Originally published in 1982, Stephen Shore’s legendary “Uncommon Places” has influenced more than a generation of photographers. Shore was among the first artists to take color beyond the domain of advertising and fashion photography, and his large-format color work on the American vernacular landscape inaugurated a vital photographic tradition. “Uncommon Places: The Complete Works,” published by Aperture in 2005, presented a definitive collection of the landmark series, and in the span of a decade has become a contemporary classic. Now, for this lushly produced reissue, the artist has added nearly 20 rediscovered images and a statement explaining what it means to expand a classic series. Like Robert Frank and Walker Evans before him, Shore discovered a hitherto unarticulated vision of America via highway and camera. Approaching his subjects with cool objectivity, Shore retains precise systems of gestures in composition and light through which a hotel bedroom or a building on a side street assumes both an archetypal aura and an ambiguously personal importance. An essay by critic and curator Stephan Schmidt-Wulffen and a conversation with Shore by writer Lynne Tillman examine his methodology and elucidate his roots in Pop and Conceptual art. The texts are illustrated with reproductions from Shore’s earlier series “American Surfaces” and “Amarillo: Tall in Texas.”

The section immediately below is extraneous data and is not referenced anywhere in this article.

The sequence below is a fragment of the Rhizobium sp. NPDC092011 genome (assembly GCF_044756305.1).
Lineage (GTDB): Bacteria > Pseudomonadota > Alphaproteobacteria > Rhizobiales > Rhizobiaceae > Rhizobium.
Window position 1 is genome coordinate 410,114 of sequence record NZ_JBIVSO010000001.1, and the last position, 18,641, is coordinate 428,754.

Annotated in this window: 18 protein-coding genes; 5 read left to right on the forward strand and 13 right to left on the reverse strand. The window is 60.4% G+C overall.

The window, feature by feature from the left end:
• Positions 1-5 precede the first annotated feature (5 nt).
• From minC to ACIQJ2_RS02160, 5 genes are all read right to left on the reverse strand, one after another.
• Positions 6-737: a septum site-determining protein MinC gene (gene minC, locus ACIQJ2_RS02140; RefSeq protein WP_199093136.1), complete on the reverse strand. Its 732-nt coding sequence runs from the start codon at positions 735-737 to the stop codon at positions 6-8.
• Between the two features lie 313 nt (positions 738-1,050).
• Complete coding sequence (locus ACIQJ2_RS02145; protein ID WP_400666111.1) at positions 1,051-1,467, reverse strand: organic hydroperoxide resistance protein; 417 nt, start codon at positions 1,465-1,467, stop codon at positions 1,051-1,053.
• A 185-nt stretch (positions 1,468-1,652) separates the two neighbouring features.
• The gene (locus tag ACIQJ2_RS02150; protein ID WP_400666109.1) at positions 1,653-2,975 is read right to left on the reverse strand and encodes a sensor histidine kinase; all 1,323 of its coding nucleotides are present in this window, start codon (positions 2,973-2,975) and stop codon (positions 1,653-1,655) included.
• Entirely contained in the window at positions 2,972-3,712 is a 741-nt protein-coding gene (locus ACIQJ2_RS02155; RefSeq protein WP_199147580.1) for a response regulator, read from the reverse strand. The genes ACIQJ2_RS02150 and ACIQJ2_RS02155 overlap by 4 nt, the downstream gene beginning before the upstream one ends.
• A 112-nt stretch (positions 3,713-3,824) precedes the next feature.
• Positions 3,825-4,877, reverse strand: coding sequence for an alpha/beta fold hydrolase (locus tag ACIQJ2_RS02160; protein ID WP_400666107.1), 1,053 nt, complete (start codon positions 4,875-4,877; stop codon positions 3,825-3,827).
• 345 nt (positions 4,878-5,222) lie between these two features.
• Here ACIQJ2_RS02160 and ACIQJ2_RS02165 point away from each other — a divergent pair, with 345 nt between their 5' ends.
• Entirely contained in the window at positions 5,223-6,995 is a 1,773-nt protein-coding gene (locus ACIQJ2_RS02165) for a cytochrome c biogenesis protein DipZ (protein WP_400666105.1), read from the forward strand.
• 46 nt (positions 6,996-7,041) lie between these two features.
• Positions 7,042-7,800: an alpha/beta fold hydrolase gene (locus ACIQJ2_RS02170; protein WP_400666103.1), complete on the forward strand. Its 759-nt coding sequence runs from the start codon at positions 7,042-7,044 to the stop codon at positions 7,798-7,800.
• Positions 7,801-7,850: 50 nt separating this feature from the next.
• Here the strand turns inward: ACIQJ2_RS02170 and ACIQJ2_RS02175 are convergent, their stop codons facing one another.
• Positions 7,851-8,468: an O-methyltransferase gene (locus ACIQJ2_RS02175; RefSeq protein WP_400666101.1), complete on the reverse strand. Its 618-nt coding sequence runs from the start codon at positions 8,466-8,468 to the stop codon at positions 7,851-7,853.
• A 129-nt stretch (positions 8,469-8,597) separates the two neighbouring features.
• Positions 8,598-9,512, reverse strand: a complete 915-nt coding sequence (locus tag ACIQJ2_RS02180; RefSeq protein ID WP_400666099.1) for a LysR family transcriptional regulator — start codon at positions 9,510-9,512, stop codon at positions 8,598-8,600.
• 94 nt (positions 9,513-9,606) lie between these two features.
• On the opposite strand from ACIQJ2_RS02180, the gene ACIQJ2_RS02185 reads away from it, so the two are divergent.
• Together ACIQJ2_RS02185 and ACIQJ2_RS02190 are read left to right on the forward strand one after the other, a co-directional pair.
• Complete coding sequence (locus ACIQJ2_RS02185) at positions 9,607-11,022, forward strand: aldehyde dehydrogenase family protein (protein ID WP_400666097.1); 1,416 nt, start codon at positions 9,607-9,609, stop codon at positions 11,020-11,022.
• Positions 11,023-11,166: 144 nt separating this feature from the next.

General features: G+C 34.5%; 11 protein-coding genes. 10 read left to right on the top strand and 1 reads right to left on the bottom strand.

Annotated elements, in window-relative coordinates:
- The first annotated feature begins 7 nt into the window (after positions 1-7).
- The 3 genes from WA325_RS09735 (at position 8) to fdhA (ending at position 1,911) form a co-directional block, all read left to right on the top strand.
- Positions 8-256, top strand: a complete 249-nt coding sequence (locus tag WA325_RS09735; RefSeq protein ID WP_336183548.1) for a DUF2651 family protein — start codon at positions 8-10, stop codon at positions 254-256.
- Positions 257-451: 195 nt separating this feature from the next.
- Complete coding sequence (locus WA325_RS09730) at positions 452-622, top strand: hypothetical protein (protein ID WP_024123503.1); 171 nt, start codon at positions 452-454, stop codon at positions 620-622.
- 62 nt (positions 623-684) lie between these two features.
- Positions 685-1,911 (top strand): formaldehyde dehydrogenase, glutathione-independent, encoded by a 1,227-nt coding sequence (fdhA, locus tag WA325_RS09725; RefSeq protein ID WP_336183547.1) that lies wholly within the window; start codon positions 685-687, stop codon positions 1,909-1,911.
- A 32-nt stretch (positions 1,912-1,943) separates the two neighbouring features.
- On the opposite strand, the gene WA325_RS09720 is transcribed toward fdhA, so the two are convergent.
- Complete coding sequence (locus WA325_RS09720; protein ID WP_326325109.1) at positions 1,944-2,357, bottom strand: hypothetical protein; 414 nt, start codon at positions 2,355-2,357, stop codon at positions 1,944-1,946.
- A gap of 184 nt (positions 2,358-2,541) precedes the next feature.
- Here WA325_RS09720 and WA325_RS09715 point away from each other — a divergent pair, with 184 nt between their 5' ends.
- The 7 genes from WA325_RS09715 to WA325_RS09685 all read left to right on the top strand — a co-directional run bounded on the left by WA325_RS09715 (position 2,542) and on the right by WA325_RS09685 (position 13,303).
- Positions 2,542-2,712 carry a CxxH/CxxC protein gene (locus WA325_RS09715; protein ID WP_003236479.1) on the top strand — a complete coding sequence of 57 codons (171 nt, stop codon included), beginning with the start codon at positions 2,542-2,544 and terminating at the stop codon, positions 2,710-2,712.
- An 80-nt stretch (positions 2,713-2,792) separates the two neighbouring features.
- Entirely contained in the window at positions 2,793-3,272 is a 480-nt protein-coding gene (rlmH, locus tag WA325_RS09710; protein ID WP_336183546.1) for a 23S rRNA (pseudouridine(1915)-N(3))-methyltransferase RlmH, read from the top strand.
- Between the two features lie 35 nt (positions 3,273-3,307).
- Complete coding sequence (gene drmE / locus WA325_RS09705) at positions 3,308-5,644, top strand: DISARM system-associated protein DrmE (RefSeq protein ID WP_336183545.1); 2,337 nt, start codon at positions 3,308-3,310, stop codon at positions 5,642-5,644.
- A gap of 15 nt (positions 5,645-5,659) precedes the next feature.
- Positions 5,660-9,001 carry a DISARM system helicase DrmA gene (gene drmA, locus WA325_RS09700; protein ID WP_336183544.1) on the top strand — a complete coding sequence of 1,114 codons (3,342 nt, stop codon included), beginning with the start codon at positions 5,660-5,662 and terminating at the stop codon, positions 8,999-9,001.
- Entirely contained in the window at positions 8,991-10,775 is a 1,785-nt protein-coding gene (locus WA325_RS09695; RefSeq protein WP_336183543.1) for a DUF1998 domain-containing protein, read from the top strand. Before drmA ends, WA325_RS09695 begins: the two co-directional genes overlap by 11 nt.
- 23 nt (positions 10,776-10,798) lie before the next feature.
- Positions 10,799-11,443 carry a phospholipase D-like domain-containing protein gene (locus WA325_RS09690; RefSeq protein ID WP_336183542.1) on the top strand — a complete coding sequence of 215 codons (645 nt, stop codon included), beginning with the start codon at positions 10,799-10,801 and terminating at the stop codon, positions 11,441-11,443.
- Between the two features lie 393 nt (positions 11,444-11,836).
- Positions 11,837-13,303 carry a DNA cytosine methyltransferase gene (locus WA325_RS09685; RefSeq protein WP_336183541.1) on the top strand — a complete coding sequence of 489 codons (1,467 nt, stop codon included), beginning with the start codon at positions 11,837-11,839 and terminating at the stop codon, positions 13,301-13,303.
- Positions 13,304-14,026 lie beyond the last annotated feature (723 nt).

At age 14 Stephen Shore (born 1947) had his work purchased by Edward Steichen for The Museum of Modern Art, New York. At 17 Shore was a regular at Andy Warhol’s Factory, producing an important photographic document of the scene, and in 1971 at the age of 23 he became the first living photographer since Alfred Stieglitz 40 years earlier to have a one-man show at the Met. He has had numerous one-man shows, among others at The Museum of Modern Art, New York; George Eastman House, Rochester; Hammer Museum, Los Angeles; and The Art Institute of Chicago. Since 1982 he has been Director of the Photography Program at Bard College, Annandale-on-Hudson, New York.